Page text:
Hydrocephalus merely denotes an increase in the volume of CSF and thus of the cerebral ventricles (ventriculomegaly).

Although hydrocephalus is typically referred to as either being "obstructive" or "communicating", this can lead to confusion as to the underlying cause of ventriculomegaly as the terms are referring to different aspects of the underlying pathophysiology (namely "why" and "where").

For example, acute subarachnoid hemorrhage confined to the basal cisterns can result in ventriculomegaly by obstructing the normal flow of CSF through the basal cisterns, and by filling the arachnoid granulations. Given that this is mechanistically an obstruction to CSF flow outside of the ventricular system should it be considered communicating or obstructive hydrocephalus? The correct answer is that is actually a communicating obstructive hydrocephalus.

As such a more precise terminology is to divide hydrocephalus into:

  • communicating and non-communicating: addressing "where" the obstruction is located
  • obstructive and non-obstructive: on the grounds of whether or not there is obstruction of CSF pathways in the ventricles or the subarachnoid space
  • This nomenclature leads to the following types of hydrocephalus (see figures 1 and 2):

    • communicating (i.e. CSF can exit the ventricular system)
      • with obstruction to CSF absorption
        • usually referred to merely as communicating hydrocephalus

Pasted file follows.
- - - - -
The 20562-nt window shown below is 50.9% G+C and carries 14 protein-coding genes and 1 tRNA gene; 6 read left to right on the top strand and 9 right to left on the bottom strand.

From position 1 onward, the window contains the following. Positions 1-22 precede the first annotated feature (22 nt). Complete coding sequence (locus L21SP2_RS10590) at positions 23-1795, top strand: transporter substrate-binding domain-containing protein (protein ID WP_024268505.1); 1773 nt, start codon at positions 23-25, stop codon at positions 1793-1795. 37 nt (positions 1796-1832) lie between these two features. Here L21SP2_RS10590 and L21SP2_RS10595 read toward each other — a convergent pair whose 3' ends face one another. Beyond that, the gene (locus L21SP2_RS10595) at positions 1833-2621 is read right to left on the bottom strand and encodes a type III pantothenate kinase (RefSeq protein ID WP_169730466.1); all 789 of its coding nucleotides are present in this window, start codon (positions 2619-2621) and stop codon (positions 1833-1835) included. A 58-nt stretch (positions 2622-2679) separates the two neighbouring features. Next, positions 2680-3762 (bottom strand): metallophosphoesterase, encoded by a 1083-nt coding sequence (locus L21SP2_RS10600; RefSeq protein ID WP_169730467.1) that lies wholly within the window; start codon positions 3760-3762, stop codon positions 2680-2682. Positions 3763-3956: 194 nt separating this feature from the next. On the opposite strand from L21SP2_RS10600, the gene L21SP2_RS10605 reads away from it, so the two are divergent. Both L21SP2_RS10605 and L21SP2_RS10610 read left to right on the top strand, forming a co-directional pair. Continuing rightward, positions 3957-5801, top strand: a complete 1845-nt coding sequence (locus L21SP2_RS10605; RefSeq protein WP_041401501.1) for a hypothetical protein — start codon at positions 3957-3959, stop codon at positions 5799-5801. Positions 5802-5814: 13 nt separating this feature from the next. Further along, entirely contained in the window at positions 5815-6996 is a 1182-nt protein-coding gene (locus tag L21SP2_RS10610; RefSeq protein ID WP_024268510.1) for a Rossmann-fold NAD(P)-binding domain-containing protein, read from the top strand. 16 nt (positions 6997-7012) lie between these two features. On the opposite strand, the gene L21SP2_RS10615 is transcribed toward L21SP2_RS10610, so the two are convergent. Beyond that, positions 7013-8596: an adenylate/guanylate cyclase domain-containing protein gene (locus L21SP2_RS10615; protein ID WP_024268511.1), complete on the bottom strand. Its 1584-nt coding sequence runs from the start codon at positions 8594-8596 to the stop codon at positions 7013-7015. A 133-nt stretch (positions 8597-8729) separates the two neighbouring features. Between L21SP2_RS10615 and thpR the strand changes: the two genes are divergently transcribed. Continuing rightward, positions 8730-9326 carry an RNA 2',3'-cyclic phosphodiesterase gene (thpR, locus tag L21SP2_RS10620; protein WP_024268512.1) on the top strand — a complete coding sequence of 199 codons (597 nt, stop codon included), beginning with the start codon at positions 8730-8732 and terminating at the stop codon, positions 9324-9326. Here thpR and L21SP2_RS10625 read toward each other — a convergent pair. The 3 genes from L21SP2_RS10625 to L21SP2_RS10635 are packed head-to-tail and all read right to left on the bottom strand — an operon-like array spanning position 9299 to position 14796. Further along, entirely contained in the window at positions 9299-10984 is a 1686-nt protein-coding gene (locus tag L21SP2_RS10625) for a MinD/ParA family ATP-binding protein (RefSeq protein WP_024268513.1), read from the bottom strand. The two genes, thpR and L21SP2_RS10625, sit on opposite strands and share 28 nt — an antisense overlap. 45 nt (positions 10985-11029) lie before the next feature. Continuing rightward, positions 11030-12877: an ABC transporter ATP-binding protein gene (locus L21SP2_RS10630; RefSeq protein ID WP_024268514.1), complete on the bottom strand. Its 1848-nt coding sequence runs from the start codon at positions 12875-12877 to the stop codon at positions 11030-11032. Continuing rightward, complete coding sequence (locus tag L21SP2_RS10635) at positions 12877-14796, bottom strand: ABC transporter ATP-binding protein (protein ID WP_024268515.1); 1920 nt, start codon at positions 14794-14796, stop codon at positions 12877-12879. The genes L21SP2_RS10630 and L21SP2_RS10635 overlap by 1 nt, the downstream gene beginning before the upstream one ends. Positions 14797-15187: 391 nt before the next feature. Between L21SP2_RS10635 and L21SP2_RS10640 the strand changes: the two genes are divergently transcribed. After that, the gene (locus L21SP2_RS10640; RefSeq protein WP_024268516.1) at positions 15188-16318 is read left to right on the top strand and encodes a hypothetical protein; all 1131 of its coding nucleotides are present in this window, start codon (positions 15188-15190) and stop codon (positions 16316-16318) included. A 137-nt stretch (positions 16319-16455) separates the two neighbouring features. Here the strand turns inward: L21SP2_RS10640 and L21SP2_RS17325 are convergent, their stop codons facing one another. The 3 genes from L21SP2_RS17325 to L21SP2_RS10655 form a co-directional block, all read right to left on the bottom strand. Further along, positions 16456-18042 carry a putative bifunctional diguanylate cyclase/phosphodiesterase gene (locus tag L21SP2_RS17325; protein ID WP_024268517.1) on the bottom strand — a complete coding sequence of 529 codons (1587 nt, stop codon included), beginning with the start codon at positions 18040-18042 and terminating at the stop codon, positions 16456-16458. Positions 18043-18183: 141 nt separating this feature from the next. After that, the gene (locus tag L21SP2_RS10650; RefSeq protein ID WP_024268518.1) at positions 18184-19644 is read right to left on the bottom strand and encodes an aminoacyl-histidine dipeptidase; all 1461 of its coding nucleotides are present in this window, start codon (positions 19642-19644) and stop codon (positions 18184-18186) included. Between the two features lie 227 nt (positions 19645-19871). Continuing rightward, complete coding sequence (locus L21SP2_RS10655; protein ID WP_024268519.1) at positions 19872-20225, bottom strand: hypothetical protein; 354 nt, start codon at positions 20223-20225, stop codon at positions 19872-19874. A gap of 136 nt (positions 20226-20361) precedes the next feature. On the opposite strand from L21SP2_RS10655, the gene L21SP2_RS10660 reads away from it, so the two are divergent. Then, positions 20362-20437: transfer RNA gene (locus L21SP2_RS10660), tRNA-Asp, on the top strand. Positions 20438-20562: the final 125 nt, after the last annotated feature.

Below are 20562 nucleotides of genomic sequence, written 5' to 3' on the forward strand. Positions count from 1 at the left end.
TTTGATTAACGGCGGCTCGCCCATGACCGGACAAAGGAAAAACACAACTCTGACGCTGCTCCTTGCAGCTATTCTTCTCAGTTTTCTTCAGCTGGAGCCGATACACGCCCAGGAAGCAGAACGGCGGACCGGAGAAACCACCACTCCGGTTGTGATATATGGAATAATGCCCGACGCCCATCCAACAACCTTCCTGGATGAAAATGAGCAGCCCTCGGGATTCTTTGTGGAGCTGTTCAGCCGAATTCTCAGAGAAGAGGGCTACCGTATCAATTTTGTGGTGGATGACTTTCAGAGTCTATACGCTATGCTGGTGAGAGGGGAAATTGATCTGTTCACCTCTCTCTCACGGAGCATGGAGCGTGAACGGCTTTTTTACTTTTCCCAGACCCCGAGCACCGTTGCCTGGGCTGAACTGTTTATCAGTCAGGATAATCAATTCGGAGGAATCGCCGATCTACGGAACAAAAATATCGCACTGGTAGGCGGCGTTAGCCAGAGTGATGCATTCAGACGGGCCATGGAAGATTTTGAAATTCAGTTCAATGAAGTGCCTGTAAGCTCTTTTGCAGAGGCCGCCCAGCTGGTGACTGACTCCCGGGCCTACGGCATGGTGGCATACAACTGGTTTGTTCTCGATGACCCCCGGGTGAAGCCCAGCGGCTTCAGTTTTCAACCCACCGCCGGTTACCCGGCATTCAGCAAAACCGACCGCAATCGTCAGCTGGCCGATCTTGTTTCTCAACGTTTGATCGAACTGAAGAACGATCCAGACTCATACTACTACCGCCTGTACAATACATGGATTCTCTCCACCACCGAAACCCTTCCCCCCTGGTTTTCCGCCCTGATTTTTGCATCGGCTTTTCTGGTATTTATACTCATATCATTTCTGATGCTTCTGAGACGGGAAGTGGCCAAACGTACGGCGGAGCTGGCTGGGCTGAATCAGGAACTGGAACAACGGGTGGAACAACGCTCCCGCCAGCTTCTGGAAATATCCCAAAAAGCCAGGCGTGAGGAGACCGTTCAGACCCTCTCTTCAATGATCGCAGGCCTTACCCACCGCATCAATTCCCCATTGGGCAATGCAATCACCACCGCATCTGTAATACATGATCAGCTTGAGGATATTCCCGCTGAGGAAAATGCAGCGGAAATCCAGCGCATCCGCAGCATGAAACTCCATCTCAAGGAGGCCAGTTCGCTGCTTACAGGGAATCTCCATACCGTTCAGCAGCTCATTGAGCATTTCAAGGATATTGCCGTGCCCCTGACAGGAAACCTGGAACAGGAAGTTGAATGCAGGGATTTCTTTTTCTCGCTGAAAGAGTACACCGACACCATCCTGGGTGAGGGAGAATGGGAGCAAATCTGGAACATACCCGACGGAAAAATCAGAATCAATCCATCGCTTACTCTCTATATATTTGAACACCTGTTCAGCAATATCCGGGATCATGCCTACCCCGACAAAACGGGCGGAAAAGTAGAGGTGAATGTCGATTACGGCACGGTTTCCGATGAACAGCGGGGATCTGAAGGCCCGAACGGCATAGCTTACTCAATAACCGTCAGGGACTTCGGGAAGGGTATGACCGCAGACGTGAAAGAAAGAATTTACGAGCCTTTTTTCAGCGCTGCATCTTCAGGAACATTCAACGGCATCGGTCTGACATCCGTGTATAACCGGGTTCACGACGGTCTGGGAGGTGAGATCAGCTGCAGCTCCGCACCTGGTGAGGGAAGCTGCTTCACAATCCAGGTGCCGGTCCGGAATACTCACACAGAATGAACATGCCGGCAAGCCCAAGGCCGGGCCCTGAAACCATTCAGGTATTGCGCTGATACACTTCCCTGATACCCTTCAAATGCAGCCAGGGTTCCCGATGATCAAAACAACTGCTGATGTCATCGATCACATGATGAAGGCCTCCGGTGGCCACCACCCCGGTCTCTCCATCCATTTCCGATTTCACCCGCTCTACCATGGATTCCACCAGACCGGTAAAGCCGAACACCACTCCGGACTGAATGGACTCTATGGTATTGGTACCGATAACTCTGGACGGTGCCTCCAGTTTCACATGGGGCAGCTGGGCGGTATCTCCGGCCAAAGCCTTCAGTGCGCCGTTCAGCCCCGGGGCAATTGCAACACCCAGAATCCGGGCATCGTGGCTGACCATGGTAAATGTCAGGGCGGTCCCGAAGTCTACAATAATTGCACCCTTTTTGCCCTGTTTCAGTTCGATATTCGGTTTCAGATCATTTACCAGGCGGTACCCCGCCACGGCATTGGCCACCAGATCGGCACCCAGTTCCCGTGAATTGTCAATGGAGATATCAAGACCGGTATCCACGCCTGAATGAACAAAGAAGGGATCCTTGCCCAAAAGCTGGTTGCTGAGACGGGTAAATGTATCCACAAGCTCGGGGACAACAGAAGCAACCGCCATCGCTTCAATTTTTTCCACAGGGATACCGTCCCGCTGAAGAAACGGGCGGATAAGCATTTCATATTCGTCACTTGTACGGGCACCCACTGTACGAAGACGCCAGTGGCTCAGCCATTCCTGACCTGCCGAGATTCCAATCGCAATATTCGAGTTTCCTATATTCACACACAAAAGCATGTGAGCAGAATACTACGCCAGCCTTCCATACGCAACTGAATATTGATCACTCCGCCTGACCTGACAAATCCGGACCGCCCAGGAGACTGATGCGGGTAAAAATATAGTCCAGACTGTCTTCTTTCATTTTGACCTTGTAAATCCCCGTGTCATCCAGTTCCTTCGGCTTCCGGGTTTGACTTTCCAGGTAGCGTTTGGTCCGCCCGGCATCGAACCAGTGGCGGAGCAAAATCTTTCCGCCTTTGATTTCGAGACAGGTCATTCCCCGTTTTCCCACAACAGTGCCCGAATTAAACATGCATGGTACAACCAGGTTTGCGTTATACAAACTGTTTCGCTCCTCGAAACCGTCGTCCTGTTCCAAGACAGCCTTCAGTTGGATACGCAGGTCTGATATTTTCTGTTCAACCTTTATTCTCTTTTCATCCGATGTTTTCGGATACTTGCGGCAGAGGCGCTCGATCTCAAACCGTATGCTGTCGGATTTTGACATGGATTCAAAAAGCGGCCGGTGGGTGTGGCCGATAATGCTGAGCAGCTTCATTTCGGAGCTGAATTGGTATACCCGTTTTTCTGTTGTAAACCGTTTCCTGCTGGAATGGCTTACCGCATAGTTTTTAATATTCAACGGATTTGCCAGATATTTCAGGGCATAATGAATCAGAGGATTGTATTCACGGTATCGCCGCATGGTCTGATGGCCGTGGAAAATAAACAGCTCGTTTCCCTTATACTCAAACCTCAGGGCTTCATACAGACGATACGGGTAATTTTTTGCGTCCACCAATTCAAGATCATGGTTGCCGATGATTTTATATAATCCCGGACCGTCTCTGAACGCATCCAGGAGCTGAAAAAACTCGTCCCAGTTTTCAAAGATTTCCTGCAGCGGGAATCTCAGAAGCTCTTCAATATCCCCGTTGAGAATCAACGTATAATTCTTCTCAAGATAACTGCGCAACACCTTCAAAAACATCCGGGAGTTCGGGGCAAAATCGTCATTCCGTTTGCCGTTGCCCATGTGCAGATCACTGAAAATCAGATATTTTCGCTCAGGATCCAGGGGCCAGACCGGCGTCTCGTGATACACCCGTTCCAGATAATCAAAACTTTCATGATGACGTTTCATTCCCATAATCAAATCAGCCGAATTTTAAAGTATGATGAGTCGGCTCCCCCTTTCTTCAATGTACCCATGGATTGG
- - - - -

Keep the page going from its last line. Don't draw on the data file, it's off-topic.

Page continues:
• passage of CSF from the ventricular system into the subarachnoid space is unimpeded but at some point between the basal cisterns and the arachnoid granulations, normal flow is impeded
          • subarachnoid hemorrhage (obstruction can be acute when filling the basal cisterns with blood clot, or chronic due to scarring of the subarachnoid space and arachnoid granulations)
          • infective meningitis (both during infection and chronic) 
            • TB meningitis is typically basal filling the basal cisterns
            • bacterial meningitis is typically also over the convexities
          • leptomeningeal carcinomatosis
      • without obstruction to CSF absorption
        • a particular group of conditions with disparate, and often poorly understood, abnormal CSF dynamics, including:
        • additionally, other conditions with large ventricles fall into this group although they are often not thought of as hydrocephalus. These include
    • non-communicating (i.e. CSF cannot exit the ventricular system, and thus there is by definition obstruction to CSF absorption)
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